Lean methodology for companies: why it is so important
We have made it our custom and a central topic in our talks. In this article, I'll explain why the Lean methodology should also be important for companies.
Risks and “blinkers”
Kodak invented the first non-professional camera in 1888 and, despite having held a leading position in its market for years, it was declared "insolvent" in 2012.
The main causes of this bankruptcy were the inability to innovate its production line and thinking that the leadership role would have protected it from the market eventualities.
Wrong... yet frequent!
In fact, many companies entrust their fate to traditional and “solid” strategies, planning and implementation of known and “tested” marketing techniques, industrialization or marketing plans plagiarized from some competitor or some “authoritative” text. And then fail miserably, simply because they have underestimated the market's very first law: unpredictability.
Entrepreneurs carefully evaluate all environmental, competitive or managerial threats, but they fail to see the production and distribution process itself as a real risk. The market itself is looked upon, I would dare to say always, as a delicious “piece of cake” to grab at the earliest opportunity, never as a prompter - perhaps the most precious one - as an optimizer or a source of ideas.
And right here, however, the Lean methodology is needed.
The Lean methodology
Nothing new, the Lean methodology was born within Toyota at the time of the automobile industry boom. But it’s still very timely today.
It is a strategy that has 3 goals:
- streamline business processes, from production to management;
- reduce waste, of time, money, materials and resources;
- increase the value for the customer.
And 5 basic rules:
- produce only what customers are willing to buy (customer-centricity);
- the sequence of activities is defined depending on the value they can generate (elimination of waste);
- no operational interruption, with a production based on the processes, not on the functions (offices, departments, lots, etc.).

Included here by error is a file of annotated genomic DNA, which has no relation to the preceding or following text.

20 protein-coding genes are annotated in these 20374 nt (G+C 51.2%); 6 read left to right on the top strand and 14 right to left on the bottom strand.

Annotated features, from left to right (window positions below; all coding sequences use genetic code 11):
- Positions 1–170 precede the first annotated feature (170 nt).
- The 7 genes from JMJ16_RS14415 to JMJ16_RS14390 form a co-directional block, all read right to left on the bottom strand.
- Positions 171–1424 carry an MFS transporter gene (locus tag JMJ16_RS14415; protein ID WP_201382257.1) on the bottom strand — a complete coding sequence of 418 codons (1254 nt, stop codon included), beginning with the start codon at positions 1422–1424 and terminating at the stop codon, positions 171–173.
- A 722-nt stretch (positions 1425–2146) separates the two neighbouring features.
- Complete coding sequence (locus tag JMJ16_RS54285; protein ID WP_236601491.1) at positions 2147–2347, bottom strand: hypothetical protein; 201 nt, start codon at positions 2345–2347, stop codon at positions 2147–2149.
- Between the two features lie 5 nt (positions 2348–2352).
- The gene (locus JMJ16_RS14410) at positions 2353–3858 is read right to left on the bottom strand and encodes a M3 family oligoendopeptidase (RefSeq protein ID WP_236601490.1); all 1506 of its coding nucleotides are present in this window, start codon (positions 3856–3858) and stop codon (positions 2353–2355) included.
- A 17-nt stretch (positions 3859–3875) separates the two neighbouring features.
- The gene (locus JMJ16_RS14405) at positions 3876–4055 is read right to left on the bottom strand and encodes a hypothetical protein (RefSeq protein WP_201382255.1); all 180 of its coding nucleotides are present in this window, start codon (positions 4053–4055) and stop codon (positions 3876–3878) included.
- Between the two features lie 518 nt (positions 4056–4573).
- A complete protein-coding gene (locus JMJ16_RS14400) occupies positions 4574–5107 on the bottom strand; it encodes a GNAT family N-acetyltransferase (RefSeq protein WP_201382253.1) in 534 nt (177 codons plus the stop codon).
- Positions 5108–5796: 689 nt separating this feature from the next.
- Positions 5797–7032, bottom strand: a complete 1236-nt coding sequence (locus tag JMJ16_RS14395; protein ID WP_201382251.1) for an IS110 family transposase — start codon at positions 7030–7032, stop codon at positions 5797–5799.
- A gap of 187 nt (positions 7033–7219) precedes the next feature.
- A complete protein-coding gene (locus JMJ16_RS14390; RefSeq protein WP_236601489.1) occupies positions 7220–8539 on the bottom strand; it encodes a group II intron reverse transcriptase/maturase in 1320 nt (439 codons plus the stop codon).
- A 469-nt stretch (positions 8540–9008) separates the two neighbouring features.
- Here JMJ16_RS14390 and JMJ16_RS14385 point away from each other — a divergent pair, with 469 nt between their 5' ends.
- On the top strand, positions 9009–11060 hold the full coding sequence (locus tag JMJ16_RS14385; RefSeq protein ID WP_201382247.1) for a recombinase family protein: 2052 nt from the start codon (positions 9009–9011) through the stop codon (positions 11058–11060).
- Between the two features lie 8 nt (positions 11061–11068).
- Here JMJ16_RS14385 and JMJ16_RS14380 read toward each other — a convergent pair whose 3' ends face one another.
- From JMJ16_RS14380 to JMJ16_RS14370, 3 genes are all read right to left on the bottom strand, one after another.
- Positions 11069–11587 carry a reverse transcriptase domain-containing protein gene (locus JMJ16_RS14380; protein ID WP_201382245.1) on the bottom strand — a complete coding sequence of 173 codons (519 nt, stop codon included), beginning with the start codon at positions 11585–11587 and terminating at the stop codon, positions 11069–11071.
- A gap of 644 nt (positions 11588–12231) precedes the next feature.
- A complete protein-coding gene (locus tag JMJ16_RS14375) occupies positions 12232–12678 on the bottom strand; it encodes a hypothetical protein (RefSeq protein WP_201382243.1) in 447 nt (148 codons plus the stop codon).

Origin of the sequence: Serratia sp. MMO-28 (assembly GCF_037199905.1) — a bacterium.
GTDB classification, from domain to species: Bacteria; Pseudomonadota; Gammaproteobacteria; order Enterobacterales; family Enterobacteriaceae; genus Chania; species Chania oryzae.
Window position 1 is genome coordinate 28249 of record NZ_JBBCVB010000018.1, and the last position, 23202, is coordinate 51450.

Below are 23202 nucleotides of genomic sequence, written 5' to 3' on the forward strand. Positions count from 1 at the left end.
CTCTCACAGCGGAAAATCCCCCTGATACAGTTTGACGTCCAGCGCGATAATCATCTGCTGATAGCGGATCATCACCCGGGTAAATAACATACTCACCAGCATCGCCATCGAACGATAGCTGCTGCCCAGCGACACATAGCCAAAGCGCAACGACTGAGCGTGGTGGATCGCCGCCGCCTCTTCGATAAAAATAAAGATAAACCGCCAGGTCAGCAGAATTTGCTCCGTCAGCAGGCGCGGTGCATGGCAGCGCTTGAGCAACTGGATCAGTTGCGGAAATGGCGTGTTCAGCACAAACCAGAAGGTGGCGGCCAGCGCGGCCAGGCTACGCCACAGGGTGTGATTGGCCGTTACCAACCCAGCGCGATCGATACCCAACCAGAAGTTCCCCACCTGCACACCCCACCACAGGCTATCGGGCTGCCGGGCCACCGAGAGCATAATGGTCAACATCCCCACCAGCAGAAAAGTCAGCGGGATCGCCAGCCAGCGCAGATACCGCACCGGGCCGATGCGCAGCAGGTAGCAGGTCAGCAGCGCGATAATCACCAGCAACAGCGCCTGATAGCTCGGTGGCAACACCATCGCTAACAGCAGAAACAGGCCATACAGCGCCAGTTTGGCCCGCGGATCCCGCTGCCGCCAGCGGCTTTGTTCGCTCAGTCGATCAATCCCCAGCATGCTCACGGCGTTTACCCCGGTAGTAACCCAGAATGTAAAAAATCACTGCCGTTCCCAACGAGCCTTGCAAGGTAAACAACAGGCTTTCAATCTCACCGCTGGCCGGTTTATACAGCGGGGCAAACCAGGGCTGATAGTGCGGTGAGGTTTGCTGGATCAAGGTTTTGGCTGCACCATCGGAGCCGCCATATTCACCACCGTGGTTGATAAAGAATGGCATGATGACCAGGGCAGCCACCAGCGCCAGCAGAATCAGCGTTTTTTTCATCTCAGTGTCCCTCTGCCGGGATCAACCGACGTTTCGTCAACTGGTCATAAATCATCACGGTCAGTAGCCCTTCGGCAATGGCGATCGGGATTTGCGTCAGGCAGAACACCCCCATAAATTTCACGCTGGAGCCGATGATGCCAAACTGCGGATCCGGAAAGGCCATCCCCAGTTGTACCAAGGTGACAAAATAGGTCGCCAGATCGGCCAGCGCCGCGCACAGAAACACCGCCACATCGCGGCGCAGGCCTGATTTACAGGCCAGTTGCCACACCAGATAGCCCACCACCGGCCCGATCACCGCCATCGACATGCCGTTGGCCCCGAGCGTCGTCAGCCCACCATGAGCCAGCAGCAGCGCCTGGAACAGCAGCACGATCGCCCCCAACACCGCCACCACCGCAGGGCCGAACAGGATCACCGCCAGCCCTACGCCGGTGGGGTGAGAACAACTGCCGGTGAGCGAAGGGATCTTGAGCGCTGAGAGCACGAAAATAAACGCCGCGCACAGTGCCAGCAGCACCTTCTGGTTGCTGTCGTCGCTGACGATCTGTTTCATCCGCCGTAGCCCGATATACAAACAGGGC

- the flow of activities follows a pull-type logic (from the market to the company);
- the ultimate goal is perfection (constant improvements).
The Lean method allows you to implement construction, design and management processes with fewer resources, with better information management and without affecting the output quality, indeed often improving it.
And above all, it guarantees a rapid response to market changes, thus avoiding breakdowns and immobility.
Learning, changes, data
- Learn, even from failure.
The first concept of the Lean methodology is to learn, to continuously improve, drawing also on failures.
In this regard, I have another story for you. Did you know that Instagram was originally a photo-review application for commercial spaces, with the ability to apply special filters to photos? Only after several launch failures on the market and after analyzing the collected data, his managers realized that it was the functionality of the filters to please the users: thus they transformed their project into a photo-sharing app.
A Lean company moves in small steps, with rapid experiments that do not cause structural problems should they fail but, on the contrary, offer great advantages: they increase the knowledge and awareness of the entire business system, improving future productive and decision-making processes.
- Being able to change and adapt.
In an economy that is so fast and fraught with uncertainty - especially these days - it doesn't matter how innovative or cheap a product is: if there are no customers willing to buy it, it will still be a failure.
So, the question that entrepreneurs should ask themselves today is not "can we produce it?", but rather "is anyone interested and is it economically viable?"
Listening to the market, understanding its needs and wishes, offering products capable of taking root on that field and growing together with it. In short, finding your place and never being caught unprepared in the face of unpredictability, through continuous and careful supervision. This is Lean.
- Acquire a data-driven mindset
Third and last principle: abandoning all preconceptions and "personal opinions" on the market, on the needs and strategies previously held by one's managers, being guided by the numbers and by people’s words, as well as by the analysis and insights derived from these data.
Basically, the company must see itself as some kind of scientific laboratory.
How to become a Lean company
Converting to Lean thinking is primarily a matter of mindset and process. As we said, it is necessary to open up to experimentation and have a proactive approach.
As in a research lab, even within the company, certain characteristics are required to be able to effectively apply a product development and creation process that is based on frequent interactions, constant and continuous data acquisition, a build-measure-learn product optimization cycle. Without overlooking the entire team’s great visions and ambitions.
Perseverance, a healthy environment, adequate financial resources, awareness, competence and an open mind. Without these characteristics - which may seem secondary - the implementation of a Lean mindset becomes very critical. On the contrary, you might have a boomerang effect: the use of this methodology, could make structural problems that have never really been addressed before, even more evident.
The first step to take to transform a traditional company into a Lean company is to drastically change the corporate mindset, making it a fertile ground for ideas to grow.